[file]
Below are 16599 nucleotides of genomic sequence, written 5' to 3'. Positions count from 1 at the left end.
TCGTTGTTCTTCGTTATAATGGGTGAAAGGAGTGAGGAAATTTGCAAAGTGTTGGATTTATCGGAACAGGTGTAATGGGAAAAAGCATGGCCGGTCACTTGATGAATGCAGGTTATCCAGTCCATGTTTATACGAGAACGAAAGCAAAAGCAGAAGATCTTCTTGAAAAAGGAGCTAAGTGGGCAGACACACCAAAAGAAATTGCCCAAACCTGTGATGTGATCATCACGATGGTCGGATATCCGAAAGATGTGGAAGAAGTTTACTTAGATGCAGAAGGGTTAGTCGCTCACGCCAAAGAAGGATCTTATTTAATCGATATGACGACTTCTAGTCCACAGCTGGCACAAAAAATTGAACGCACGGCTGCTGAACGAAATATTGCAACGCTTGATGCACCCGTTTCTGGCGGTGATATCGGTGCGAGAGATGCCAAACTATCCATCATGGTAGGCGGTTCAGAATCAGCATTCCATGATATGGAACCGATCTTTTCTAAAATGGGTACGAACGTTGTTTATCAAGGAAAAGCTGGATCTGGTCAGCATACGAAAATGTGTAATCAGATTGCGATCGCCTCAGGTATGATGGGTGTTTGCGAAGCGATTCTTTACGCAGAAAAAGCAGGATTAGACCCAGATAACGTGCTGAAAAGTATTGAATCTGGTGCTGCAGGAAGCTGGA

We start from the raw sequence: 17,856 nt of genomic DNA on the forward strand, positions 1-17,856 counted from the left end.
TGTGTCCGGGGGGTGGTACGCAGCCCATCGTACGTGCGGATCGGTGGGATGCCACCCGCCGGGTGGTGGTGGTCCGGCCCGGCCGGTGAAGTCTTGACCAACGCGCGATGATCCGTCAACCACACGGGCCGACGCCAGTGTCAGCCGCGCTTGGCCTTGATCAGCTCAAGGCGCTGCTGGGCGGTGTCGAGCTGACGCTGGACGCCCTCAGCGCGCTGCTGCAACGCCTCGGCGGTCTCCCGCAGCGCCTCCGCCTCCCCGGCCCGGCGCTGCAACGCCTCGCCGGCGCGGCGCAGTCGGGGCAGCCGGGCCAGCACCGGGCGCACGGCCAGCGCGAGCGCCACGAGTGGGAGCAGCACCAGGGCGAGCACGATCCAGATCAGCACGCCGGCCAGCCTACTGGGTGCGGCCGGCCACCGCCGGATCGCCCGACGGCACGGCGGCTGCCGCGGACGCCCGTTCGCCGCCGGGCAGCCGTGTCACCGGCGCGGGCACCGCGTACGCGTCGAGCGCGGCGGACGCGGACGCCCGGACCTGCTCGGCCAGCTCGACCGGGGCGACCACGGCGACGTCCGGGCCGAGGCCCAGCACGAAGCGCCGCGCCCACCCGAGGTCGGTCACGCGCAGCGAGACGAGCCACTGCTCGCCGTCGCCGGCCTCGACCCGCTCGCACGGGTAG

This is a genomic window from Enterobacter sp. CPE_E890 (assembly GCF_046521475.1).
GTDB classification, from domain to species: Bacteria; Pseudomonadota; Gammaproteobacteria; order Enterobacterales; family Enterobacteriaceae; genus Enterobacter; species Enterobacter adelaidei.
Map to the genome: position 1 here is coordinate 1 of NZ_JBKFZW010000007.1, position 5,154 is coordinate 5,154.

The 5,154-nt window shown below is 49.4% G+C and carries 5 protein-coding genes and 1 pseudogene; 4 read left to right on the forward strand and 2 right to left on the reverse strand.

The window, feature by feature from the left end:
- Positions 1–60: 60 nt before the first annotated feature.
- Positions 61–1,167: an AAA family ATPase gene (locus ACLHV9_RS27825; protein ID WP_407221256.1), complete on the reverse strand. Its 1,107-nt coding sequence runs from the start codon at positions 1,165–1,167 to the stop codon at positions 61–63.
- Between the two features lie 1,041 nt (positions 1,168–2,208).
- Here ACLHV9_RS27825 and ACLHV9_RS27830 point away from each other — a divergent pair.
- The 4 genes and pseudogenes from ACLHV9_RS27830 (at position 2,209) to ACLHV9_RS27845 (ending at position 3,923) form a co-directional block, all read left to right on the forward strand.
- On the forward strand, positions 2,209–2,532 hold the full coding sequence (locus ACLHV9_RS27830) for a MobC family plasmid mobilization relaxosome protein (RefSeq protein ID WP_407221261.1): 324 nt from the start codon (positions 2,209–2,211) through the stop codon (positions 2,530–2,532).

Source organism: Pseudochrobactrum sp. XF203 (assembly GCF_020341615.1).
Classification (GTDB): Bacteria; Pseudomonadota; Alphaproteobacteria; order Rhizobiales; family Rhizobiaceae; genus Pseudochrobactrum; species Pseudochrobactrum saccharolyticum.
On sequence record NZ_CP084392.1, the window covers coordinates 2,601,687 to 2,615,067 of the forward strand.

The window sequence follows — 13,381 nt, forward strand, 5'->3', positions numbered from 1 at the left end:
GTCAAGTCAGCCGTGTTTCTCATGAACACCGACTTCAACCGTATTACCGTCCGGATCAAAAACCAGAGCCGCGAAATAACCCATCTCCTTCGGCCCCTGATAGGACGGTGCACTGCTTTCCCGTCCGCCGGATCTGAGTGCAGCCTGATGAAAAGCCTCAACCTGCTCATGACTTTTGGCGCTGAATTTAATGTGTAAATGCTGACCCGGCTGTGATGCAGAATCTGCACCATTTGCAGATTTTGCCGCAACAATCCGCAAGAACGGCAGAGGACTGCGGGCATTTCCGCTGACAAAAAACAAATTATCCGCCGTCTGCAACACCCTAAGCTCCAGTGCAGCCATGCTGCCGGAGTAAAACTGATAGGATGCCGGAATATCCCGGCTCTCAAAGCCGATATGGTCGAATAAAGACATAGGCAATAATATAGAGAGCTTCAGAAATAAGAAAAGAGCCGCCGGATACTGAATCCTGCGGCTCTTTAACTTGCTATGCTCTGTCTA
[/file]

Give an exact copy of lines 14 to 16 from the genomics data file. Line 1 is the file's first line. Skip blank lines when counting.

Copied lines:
- The 4 genes and pseudogenes from ACLHV9_RS27830 (at position 2,209) to ACLHV9_RS27845 (ending at position 3,923) form a co-directional block, all read left to right on the forward strand.
- On the forward strand, positions 2,209–2,532 hold the full coding sequence (locus ACLHV9_RS27830) for a MobC family plasmid mobilization relaxosome protein (RefSeq protein ID WP_407221261.1): 324 nt from the start codon (positions 2,209–2,211) through the stop codon (positions 2,530–2,532).

Source organism: Pseudochrobactrum sp. XF203 (assembly GCF_020341615.1).